My, the editorials abound these days about the wacko Dodd-Frank Act and how it will bring ruin to all of us. Now we "learn" that derivatives will move abroad if the governing boards of exchanges and clearinghouses are not controlled by their customers, i.e., if the Commodity Futures Trading Commission goes ahead and requires (as the Securities and Exchange Commission already does!) that a majority of sitting directors should be unaffiliated with the market's brokers and traders.
It seems not to matter to the critics that directors with industry ties spend - maybe - 4 hours a month in the board room but 40+ hours a week making their real bosses happy. Nor that most exchanges and clearinghouses have "gone public" so their true owners are already as unaffiliated as any CFTC-preferred director could be. Nor that the largely male boards of female products companies don't even need or use the entities' products.
True, a bad board that is clueless at each meeting does nobody (except the pleased CEO) any good. But that is easily remedied by appointing savvy directors who know when someone is blowing smoke at them or when it is time to put on those wading boots. The problem arises when a director has far more to gain from advancing his main employer's interests than from collecting a director's fee.
Lest we forget, the over-the-counter derivatives business during the financial crisis was largely a one-stop affair. You traded with House "A" or you didn't trade at all. How nice if that could be replicated on-exchange by controlling its board. This is what Dodd-Frank recognized as a real possibility if one or a consortium of OTC dealers could wear the camouflage of an exchange and continue business as usual.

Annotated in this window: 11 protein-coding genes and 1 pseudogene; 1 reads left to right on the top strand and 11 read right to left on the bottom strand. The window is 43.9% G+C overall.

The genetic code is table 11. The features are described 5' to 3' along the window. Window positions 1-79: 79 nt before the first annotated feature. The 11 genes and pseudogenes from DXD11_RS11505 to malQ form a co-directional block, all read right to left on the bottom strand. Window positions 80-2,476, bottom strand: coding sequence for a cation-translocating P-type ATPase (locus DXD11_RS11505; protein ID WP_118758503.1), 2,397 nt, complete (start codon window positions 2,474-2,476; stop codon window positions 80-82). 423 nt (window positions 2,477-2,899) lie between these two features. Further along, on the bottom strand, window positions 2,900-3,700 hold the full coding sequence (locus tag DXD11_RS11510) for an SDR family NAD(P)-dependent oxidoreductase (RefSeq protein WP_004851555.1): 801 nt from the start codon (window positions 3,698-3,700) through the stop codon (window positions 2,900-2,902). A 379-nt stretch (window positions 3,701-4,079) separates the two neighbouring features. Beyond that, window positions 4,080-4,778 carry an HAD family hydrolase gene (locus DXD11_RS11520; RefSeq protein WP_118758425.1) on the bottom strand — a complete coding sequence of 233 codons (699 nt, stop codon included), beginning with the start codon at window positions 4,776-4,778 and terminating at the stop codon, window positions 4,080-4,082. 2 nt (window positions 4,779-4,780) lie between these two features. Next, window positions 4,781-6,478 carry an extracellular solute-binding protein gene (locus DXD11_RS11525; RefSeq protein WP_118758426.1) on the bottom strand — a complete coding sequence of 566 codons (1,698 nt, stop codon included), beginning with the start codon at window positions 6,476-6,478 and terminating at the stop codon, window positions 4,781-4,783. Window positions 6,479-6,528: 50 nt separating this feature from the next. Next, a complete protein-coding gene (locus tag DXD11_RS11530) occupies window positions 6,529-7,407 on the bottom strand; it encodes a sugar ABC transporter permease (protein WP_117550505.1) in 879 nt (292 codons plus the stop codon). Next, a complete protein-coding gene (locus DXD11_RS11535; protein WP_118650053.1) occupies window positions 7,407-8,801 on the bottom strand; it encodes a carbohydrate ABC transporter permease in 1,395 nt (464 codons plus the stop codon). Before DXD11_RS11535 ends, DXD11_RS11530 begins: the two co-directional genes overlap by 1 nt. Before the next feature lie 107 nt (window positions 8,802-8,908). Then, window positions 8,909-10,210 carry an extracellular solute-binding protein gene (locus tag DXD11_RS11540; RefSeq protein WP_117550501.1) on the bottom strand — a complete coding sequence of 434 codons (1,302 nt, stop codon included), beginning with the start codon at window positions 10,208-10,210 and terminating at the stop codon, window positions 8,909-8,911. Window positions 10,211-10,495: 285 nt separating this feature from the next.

These are precautions so that derivatives are available to us as surely and as competitively as hot dogs and giant pretzels from the carts in Times Square.
Let the unaffiliated directors represent the unaffiliated shareholders. This is democracy, even outside Egypt.
But, having said that, let us remember that the exchanges as well as private self-regulatory associations are expected to be PEER review groups, passing on the conduct of their fellow colleagues. This formula assumes that users will judge users and, for this role, a panel of customers reviewing the conduct of other customers to assure high ethics is an inherent feature of the program. As long as self-regulation is embraced as an adjunct to federal oversight, the user-judging-user formula is unavoidable and proper.